Fortisip Disease Progression Side Effect Reports
The following Fortisip Disease Progression side effect reports were submitted by healthcare professionals and consumers.
This information will help you understand how side effects, such as Disease Progression, can occur, and what you can do about them.
A side effect could appear soon after you start Fortisip or it might take time to develop.
|Disease Progression, Pulmonary Fibrosis, Cough, Weight Decreased, Dyspnoea|
This Disease Progression side effect was reported by a health professional from . A 87-year-old patient (weight:NA) experienced the following symptoms/conditions: NA. The patient was prescribed Fortisip (dosage: NA), which was started on NS. Concurrently used drugs:
Fortisip Disease Progression Causes and Reviews
Parkinson's disease (PD) is a type of movement disorder. It happens when nerve cells in the brain don't produce enough of a brain chemical called dopamine. Sometimes it is genetic, but most cases do not seem to run in families. Exposure to chemicals in the environment might play a role.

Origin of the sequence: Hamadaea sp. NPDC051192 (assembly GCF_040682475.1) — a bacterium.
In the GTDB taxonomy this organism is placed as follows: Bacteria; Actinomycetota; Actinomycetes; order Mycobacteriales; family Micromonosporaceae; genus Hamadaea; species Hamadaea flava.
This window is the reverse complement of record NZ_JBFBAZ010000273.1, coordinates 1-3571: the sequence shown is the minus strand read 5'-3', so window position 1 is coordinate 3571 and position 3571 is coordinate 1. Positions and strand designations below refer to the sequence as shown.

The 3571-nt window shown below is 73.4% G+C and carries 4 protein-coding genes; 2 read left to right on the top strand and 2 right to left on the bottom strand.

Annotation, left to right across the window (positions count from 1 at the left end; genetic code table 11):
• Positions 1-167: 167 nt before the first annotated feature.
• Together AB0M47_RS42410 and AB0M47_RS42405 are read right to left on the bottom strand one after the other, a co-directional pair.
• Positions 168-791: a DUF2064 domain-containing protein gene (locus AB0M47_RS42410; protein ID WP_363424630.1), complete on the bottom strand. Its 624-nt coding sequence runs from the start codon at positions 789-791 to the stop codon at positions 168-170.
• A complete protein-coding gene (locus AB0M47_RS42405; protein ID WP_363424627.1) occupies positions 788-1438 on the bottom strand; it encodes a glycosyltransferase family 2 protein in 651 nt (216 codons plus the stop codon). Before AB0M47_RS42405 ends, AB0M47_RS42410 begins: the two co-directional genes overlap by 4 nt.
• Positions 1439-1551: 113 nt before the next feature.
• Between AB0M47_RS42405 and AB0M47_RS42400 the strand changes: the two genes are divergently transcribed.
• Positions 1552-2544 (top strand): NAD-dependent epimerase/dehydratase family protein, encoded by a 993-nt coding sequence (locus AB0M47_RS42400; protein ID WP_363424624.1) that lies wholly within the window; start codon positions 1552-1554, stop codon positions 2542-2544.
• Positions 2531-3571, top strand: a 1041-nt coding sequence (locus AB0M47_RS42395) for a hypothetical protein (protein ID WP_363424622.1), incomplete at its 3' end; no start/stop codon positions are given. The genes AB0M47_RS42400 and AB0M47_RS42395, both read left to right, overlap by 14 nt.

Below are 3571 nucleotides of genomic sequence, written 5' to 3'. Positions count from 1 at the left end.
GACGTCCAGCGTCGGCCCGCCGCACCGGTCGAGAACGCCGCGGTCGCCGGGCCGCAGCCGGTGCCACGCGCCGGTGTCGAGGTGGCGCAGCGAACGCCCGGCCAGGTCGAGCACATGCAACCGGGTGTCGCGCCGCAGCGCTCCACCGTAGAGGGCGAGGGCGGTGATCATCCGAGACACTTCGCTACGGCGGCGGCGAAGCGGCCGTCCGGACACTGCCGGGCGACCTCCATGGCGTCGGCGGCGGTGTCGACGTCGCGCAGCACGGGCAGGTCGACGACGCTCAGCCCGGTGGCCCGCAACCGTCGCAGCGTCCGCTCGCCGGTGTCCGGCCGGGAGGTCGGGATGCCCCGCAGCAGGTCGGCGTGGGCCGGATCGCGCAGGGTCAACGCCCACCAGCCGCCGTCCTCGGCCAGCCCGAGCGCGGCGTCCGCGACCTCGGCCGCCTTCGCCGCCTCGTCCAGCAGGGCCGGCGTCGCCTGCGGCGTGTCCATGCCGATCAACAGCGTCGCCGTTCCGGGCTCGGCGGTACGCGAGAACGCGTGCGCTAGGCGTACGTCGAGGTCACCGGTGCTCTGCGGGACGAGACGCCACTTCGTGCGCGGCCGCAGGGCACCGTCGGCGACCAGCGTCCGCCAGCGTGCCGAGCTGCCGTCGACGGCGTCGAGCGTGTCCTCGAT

Symptoms begin gradually, often on one side of the body. Later they affect both sides. They include
- Trembling of hands, arms, legs, jaw and face
- Stiffness of the arms, legs and trunk
- Slowness of movement
- Poor balance and coordination
As symptoms get worse, people with the disease may have trouble walking, talking, or doing simple tasks. They may also have problems such as depression, sleep problems, or trouble chewing, swallowing, or speaking.
There is no lab test for PD, so it can be difficult to diagnose. Doctors use a medical history and a neurological examination to diagnose it.
PD usually begins around age 60, but it can start earlier. It is more common in men than in women. There is no cure for PD. A variety of medicines sometimes help symptoms dramatically. Surgery and deep brain stimulation (DBS) can help severe cases. With DBS, electrodes are surgically implanted in the brain. They send electrical pulses to stimulate the parts of the brain that control movement.
NIH: National Institute of Neurological Disorders and Stroke
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